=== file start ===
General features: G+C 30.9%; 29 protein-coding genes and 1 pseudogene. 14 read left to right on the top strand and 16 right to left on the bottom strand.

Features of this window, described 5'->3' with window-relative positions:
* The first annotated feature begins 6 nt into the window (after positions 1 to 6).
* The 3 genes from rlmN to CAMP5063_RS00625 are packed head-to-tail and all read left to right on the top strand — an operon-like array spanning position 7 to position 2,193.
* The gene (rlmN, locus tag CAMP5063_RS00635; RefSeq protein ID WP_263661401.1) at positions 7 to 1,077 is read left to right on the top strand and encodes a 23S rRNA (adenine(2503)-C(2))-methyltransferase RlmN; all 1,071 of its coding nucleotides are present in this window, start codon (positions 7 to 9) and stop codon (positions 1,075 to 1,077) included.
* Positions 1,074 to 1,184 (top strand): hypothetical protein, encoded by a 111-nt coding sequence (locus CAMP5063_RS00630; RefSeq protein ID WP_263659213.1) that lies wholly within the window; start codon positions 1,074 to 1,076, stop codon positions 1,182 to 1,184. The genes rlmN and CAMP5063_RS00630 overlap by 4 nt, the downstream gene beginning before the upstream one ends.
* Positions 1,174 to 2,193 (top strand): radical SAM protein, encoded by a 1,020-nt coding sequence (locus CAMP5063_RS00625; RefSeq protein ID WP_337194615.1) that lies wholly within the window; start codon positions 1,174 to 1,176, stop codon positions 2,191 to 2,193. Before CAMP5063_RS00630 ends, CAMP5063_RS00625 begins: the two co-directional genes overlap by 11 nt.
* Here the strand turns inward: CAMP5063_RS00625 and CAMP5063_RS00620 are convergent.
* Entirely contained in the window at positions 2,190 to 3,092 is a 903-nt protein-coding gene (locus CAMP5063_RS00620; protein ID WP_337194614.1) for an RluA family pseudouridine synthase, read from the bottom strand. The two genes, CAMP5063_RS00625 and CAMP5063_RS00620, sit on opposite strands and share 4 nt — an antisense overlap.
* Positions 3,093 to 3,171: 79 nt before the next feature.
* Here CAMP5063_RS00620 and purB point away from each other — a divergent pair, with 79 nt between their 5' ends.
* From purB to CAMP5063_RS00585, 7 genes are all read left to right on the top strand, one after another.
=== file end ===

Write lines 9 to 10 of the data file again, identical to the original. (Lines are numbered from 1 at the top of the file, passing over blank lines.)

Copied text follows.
* Entirely contained in the window at positions 2,190 to 3,092 is a 903-nt protein-coding gene (locus CAMP5063_RS00620; protein ID WP_337194614.1) for an RluA family pseudouridine synthase, read from the bottom strand. The two genes, CAMP5063_RS00625 and CAMP5063_RS00620, sit on opposite strands and share 4 nt — an antisense overlap.
* Positions 3,093 to 3,171: 79 nt before the next feature.